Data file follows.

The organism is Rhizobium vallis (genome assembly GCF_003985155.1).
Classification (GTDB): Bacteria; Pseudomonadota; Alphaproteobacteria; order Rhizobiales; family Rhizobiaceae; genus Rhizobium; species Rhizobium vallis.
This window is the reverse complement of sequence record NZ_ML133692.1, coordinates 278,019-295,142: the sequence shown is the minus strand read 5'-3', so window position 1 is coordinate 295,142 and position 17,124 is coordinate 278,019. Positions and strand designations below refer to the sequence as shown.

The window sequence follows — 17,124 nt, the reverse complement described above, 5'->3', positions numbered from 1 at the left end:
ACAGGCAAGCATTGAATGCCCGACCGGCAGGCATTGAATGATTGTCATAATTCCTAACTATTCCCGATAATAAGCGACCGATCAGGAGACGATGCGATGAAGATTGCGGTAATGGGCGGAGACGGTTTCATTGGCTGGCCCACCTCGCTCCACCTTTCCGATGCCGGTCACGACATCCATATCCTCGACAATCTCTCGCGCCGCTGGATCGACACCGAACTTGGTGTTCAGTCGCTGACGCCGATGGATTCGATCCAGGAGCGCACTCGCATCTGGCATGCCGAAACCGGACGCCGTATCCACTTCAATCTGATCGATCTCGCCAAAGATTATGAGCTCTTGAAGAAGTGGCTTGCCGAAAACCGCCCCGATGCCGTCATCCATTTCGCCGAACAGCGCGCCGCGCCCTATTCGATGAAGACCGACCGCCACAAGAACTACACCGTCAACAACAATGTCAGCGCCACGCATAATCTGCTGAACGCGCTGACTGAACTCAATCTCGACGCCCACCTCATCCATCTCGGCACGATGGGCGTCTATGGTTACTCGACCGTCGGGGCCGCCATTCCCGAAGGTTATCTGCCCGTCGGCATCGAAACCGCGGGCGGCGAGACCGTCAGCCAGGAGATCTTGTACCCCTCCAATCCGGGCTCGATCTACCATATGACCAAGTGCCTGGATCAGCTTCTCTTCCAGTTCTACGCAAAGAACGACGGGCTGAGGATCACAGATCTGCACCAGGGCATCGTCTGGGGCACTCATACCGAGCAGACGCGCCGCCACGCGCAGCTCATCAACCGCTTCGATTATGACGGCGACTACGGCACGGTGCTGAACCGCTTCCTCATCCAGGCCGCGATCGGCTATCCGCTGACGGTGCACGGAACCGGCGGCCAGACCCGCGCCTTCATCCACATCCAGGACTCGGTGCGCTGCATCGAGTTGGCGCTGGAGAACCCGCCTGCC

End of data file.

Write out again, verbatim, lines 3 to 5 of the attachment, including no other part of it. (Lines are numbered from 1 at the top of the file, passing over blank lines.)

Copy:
This window is the reverse complement of sequence record NZ_ML133692.1, coordinates 278,019-295,142: the sequence shown is the minus strand read 5'-3', so window position 1 is coordinate 295,142 and position 17,124 is coordinate 278,019. Positions and strand designations below refer to the sequence as shown.

The window sequence follows — 17,124 nt, the reverse complement described above, 5'->3', positions numbered from 1 at the left end:
ACAGGCAAGCATTGAATGCCCGACCGGCAGGCATTGAATGATTGTCATAATTCCTAACTATTCCCGATAATAAGCGACCGATCAGGAGACGATGCGATGAAGATTGCGGTAATGGGCGGAGACGGTTTCATTGGCTGGCCCACCTCGCTCCACCTTTCCGATGCCGGTCACGACATCCATATCCTCGACAATCTCTCGCGCCGCTGGATCGACACCGAACTTGGTGTTCAGTCGCTGACGCCGATGGATTCGATCCAGGAGCGCACTCGCATCTGGCATGCCGAAACCGGACGCCGTATCCACTTCAATCTGATCGATCTCGCCAAAGATTATGAGCTCTTGAAGAAGTGGCTTGCCGAAAACCGCCCCGATGCCGTCATCCATTTCGCCGAACAGCGCGCCGCGCCCTATTCGATGAAGACCGACCGCCACAAGAACTACACCGTCAACAACAATGTCAGCGCCACGCATAATCTGCTGAACGCGCTGACTGAACTCAATCTCGACGCCCACCTCATCCATCTCGGCACGATGGGCGTCTATGGTTACTCGACCGTCGGGGCCGCCATTCCCGAAGGTTATCTGCCCGTCGGCATCGAAACCGCGGGCGGCGAGACCGTCAGCCAGGAGATCTTGTACCCCTCCAATCCGGGCTCGATCTACCATATGACCAAGTGCCTGGATCAGCTTCTCTTCCAGTTCTACGCAAAGAACGACGGGCTGAGGATCACAGATCTGCACCAGGGCATCGTCTGGGGCACTCATACCGAGCAGACGCGCCGCCACGCGCAGCTCATCAACCGCTTCGATTATGACGGCGACTACGGCACGGTGCTGAACCGCTTCCTCATCCAGGCCGCGATCGGCTATCCGCTGACGGTGCACGGAACCGGCGGCCAGACCCGCGCCTTCATCCACATCCAGGACTCGGTGCGCTGCATCGAGTTGGCGCTGGAGAACCCGCCTGCC